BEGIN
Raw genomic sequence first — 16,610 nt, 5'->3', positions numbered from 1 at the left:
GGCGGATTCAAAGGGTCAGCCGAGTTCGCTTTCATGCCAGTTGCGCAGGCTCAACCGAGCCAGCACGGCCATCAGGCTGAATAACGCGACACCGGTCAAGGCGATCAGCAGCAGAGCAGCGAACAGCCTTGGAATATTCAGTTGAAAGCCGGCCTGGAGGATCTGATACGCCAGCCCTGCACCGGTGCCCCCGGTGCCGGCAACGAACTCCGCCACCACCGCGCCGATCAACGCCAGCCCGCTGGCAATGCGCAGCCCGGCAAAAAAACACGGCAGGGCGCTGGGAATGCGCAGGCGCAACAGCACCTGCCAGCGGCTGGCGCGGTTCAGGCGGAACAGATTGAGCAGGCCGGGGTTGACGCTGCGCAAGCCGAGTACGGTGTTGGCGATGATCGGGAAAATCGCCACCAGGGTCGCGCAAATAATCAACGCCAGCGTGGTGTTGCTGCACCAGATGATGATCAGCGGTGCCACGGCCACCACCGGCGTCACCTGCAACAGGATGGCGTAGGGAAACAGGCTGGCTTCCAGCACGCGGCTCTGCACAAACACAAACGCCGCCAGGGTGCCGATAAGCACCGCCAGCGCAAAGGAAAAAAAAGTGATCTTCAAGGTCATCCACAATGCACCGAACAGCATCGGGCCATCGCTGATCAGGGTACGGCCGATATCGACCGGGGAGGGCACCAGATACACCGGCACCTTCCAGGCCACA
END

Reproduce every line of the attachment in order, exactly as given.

Raw genomic sequence first — 16,610 nt, 5'->3', positions numbered from 1 at the left:
GGCGGATTCAAAGGGTCAGCCGAGTTCGCTTTCATGCCAGTTGCGCAGGCTCAACCGAGCCAGCACGGCCATCAGGCTGAATAACGCGACACCGGTCAAGGCGATCAGCAGCAGAGCAGCGAACAGCCTTGGAATATTCAGTTGAAAGCCGGCCTGGAGGATCTGATACGCCAGCCCTGCACCGGTGCCCCCGGTGCCGGCAACGAACTCCGCCACCACCGCGCCGATCAACGCCAGCCCGCTGGCAATGCGCAGCCCGGCAAAAAAACACGGCAGGGCGCTGGGAATGCGCAGGCGCAACAGCACCTGCCAGCGGCTGGCGCGGTTCAGGCGGAACAGATTGAGCAGGCCGGGGTTGACGCTGCGCAAGCCGAGTACGGTGTTGGCGATGATCGGGAAAATCGCCACCAGGGTCGCGCAAATAATCAACGCCAGCGTGGTGTTGCTGCACCAGATGATGATCAGCGGTGCCACGGCCACCACCGGCGTCACCTGCAACAGGATGGCGTAGGGAAACAGGCTGGCTTCCAGCACGCGGCTCTGCACAAACACAAACGCCGCCAGGGTGCCGATAAGCACCGCCAGCGCAAAGGAAAAAAAAGTGATCTTCAAGGTCATCCACAATGCACCGAACAGCATCGGGCCATCGCTGATCAGGGTACGGCCGATATCGACCGGGGAGGGCACCAGATACACCGGCACCTTCCAGGCCACA